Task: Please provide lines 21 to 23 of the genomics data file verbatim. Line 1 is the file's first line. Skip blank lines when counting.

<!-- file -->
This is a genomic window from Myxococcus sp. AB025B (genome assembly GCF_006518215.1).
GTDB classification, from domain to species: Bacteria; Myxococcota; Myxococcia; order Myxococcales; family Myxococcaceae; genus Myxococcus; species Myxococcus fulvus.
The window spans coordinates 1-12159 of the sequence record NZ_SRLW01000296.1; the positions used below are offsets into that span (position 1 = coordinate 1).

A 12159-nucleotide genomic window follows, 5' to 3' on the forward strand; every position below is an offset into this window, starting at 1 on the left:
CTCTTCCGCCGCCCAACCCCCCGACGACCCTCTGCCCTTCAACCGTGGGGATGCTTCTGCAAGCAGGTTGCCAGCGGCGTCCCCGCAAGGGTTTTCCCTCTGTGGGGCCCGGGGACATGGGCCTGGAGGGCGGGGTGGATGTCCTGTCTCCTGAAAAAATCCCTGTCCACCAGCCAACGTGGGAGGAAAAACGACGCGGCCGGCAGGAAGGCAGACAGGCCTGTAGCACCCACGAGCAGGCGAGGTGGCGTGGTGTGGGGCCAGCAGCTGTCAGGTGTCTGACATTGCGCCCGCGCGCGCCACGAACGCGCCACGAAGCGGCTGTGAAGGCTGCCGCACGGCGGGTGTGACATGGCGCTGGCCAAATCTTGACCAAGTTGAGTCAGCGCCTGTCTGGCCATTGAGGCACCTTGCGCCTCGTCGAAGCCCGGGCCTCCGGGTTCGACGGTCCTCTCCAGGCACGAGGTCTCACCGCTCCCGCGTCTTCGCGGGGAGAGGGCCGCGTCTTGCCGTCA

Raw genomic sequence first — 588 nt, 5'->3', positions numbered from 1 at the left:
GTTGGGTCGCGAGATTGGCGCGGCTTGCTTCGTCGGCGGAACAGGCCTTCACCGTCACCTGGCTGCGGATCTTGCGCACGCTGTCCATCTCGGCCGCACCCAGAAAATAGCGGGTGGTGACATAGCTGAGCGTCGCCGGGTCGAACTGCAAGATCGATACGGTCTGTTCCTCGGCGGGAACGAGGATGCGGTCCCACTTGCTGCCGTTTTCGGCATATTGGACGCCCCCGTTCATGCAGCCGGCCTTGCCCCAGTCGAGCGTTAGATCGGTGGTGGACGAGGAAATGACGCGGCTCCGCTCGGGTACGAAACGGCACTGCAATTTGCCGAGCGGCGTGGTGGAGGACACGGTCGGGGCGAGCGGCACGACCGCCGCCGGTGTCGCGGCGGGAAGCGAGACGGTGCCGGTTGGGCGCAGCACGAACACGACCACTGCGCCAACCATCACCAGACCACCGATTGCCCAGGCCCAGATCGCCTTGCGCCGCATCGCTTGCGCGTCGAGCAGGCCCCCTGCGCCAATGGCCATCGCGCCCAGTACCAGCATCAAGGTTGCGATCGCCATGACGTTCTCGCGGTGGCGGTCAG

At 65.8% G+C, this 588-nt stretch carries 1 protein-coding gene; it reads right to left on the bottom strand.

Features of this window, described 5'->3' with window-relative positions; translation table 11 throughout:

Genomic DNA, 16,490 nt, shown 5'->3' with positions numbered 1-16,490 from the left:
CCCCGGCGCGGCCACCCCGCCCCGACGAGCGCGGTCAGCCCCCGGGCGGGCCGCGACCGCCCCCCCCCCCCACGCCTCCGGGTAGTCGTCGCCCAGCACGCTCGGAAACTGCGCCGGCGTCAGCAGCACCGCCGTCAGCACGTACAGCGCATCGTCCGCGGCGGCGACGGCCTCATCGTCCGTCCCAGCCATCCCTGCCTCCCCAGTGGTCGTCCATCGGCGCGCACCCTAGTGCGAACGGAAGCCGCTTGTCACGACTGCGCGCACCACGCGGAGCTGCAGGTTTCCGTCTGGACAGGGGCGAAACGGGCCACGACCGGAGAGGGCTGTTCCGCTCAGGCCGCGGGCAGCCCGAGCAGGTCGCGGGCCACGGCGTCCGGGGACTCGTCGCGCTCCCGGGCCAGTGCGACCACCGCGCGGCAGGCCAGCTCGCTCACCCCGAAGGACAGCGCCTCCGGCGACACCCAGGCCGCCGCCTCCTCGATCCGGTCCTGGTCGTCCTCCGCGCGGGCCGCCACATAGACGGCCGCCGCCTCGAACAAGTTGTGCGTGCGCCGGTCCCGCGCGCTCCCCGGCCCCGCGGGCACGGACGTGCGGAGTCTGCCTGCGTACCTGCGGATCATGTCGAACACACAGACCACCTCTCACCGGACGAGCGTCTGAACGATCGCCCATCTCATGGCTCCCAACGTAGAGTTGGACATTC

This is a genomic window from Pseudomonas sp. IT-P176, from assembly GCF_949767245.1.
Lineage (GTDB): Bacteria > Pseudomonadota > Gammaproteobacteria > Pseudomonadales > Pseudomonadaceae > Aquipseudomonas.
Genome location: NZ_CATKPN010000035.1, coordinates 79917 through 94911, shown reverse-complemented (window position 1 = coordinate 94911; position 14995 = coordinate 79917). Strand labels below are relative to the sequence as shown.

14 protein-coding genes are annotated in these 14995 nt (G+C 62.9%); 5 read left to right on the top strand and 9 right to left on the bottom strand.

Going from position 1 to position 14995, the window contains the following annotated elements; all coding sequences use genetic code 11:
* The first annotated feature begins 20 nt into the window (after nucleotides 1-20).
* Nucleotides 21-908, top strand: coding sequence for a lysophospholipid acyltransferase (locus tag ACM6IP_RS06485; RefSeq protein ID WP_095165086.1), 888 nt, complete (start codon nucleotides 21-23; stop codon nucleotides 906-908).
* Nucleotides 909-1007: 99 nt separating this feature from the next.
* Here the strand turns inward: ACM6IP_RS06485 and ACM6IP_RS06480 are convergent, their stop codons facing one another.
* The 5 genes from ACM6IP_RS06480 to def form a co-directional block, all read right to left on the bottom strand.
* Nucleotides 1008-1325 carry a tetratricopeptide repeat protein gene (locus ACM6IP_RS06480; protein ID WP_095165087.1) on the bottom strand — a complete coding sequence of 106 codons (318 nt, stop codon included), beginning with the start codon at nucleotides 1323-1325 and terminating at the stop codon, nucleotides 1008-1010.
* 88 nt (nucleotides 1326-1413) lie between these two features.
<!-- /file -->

* The 5 genes from ACM6IP_RS06480 to def form a co-directional block, all read right to left on the bottom strand.
* Nucleotides 1008-1325 carry a tetratricopeptide repeat protein gene (locus ACM6IP_RS06480; protein ID WP_095165087.1) on the bottom strand — a complete coding sequence of 106 codons (318 nt, stop codon included), beginning with the start codon at nucleotides 1323-1325 and terminating at the stop codon, nucleotides 1008-1010.
* 88 nt (nucleotides 1326-1413) lie between these two features.